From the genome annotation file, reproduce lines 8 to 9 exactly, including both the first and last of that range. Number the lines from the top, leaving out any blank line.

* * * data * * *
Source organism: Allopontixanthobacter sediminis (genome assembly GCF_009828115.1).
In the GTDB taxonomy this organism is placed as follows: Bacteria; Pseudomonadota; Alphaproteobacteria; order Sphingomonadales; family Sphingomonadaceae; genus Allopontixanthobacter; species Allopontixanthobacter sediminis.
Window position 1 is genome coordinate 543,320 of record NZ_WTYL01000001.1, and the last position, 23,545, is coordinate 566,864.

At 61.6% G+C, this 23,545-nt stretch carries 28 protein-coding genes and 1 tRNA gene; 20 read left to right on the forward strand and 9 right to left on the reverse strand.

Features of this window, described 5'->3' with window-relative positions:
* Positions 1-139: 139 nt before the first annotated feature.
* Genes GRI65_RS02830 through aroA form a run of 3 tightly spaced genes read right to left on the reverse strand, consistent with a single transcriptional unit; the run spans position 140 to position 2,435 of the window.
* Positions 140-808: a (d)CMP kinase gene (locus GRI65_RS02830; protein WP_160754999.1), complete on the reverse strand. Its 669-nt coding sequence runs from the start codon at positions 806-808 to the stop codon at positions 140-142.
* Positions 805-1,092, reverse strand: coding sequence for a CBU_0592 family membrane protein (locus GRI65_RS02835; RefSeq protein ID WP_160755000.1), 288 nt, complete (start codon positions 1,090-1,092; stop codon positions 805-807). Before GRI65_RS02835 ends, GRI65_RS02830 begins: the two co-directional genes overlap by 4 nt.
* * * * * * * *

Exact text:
* Positions 140-808: a (d)CMP kinase gene (locus GRI65_RS02830; protein WP_160754999.1), complete on the reverse strand. Its 669-nt coding sequence runs from the start codon at positions 806-808 to the stop codon at positions 140-142.
* Positions 805-1,092, reverse strand: coding sequence for a CBU_0592 family membrane protein (locus GRI65_RS02835; RefSeq protein ID WP_160755000.1), 288 nt, complete (start codon positions 1,090-1,092; stop codon positions 805-807). Before GRI65_RS02835 ends, GRI65_RS02830 begins: the two co-directional genes overlap by 4 nt.